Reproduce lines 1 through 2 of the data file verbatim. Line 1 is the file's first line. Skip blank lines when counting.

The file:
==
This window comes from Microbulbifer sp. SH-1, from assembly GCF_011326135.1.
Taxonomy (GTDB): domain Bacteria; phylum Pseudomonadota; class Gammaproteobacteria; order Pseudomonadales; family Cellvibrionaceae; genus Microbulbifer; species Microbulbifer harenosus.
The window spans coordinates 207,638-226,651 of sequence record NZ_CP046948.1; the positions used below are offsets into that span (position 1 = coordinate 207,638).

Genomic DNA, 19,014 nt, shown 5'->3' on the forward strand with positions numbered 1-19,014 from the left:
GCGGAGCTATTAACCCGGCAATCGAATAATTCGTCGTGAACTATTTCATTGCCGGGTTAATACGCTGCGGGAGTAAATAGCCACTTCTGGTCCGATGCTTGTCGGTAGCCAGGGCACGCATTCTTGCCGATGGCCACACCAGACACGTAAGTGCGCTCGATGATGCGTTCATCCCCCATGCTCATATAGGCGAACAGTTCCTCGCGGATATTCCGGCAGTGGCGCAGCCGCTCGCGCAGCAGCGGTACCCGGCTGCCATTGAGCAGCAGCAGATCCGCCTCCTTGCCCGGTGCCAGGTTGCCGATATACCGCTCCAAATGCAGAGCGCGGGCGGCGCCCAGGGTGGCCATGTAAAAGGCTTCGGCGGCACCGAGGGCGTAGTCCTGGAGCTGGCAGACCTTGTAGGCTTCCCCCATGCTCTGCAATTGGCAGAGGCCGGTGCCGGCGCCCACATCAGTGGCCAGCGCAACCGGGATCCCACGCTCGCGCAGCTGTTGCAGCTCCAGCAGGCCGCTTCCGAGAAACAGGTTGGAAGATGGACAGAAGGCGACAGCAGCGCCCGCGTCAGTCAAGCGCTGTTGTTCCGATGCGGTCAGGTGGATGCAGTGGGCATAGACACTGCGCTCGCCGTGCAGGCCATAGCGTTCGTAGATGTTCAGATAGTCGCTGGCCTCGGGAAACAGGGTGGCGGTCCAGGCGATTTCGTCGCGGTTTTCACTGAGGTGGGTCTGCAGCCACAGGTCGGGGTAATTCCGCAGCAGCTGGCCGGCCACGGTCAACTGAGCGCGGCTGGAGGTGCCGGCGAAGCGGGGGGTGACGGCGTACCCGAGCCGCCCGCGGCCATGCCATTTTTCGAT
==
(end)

This window comes from Microbulbifer sp. SH-1, from assembly GCF_011326135.1.
Taxonomy (GTDB): domain Bacteria; phylum Pseudomonadota; class Gammaproteobacteria; order Pseudomonadales; family Cellvibrionaceae; genus Microbulbifer; species Microbulbifer harenosus.